For My Fellow Introverts: How Spending Time Alone Makes Us Better Friends

Have you ever agreed to going out after a super long day? If you’re like me, that doesn’t go well. The key to handling introversion is to prioritize time to re-charge, even if that means skipping out on an outing with friends.

Have you ever agreed to going out after a super long day? If you’re like me, that doesn’t go well. The key to handling introversion is to prioritize time to re-charge, even if that means skipping out on outings with friends.

I know, I know. It’s hard to say no! Considering the current circumstances around COVID-19, many of us don’t have a choice. So here are a few ways this time alone can help you be a better friend.

1. Spending time alone gives you energy

Being introverted doesn’t automatically mean you hate being around people. It means that you need alone time to recharge. Has your social battery ever died while you were out? Not a good feeling.

When we don’t have enough time to recharge, we’re burnt out, and we aren’t able to contribute in meaningful ways. And if my word isn’t doing it for you, here’s a professional opinion: Psychologists agree that you’re better off staying in every once in a while, because going against your natural inclination to be alone isn’t what’s best for you or the group.

I often feel pressured to say yes to plans when my heart wants to be solo. And in these cases, my attitude isn’t great. I’m thinking I’m doing my loved ones a favor, instead of enjoying the gift of their company. That isn’t fair.

2. Spending time alone gives you an opportunity to think about what you want

I tend to go along with what other people want. They want to eat at Zaxby’s, so I go along for the ride. I need to process my thoughts and feelings alone. It’s hard for me to process how I feel and endure the feelings of my friends and family. That’s a lot!

When I prioritize my alone time, I give myself a chance to reflect on what I need.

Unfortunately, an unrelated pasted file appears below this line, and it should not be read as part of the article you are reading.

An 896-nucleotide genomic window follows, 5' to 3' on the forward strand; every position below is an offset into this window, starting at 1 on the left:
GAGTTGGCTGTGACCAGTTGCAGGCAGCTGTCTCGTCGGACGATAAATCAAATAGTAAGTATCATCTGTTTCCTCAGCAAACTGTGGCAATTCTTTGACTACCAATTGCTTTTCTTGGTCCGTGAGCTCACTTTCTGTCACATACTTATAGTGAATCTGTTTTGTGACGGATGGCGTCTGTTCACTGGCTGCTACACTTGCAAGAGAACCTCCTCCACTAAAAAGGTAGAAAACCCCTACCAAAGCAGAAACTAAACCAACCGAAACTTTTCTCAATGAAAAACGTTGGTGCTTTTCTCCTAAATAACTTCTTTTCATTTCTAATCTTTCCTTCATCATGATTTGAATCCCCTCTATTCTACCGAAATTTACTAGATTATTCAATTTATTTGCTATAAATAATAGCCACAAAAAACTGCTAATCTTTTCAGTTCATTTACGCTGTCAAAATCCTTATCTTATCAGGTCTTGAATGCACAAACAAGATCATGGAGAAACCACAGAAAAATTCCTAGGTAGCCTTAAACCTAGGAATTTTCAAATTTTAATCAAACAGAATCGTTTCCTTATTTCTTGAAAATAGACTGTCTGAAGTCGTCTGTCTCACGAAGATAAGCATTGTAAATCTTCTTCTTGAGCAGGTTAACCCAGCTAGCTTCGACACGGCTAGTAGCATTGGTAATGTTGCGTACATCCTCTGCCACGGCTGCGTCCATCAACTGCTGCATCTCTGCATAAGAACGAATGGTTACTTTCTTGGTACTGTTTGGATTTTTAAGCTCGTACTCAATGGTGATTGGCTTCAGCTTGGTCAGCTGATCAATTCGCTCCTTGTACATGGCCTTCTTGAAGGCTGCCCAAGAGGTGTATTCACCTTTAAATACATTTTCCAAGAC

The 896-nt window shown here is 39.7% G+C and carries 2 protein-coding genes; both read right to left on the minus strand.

When I know what I need, I can make clear requests. Remember: clear is kind. Making my requests clear to the people in my life is easier for me and them. They know how to show up for me and can trust me to communicate authentically. Sounds like a recipe for a strong friendship!

3. Spending time alone gives everyone a break.

Absence makes the heart grow fonder. Take one for the team and create the absence that’s necessary to strengthen your bonds. Spending too much time together can drain everyone. It’s good to take a break, so you can remember why you’re friends with these awesome people in the first place.

And if you’re worried that taking time for yourself might hurt your relationships, you might want to reconsider whom you’ve chosen to be in your life. Just saying.

The more in touch you are with yourself and the more aware you are of your needs, the better you are at being a friend. There will be another event. Trust me.

What’s been your experience with taking time for yourself in relationships? Do you know when you need a break?

5 Practical Ways to Build Confidence

We all know confidence is important, but how many of us were taught how to get there?

Trigger Warning: the first sentence of this post is a blanket statement.

We all know confidence is important, but how many of us were taught how to get there? In my post, “What are you made of?” I talked about how our level of confidence affects the way we respond to life. Now, let’s discover how to actually build that confidence.

Maybe many of us really are confident. However, I’d be willing to bet that some of us are faking it until we make it. Look – this is a judgement free zone – we all fake it sometimes (ha).

I don’t think pretending to be confident is bad at all. There’s actually evidence that shows that just sounding more confident can improve how others perceive you – makes sense.

But if the goal is to actually be confident, some work has to be done. Here are 5 Practical Ways to Build Confidence:

1. Help someone else.

Volunteer. There’s nothing like experiencing how much you have to offer others. Sharing your gifts is a great way to acknowledge your unique strengths and abilities.

2. Don’t be afraid to say, “party of one.”

Spending time with yourself is a sure way to develop confidence, because you realize how great your company is! The first time I took myself on a date was during my freshman year of college. I saw The Hunger Games: Catching Fire. I absolutely enjoyed the way I talked to the screen, gave unsolicited advice to Katniss, and jumped dramatically during all the intense scenes. If I was with someone else, I’m not sure I would have noticed these quirky and super wonderful things about myself.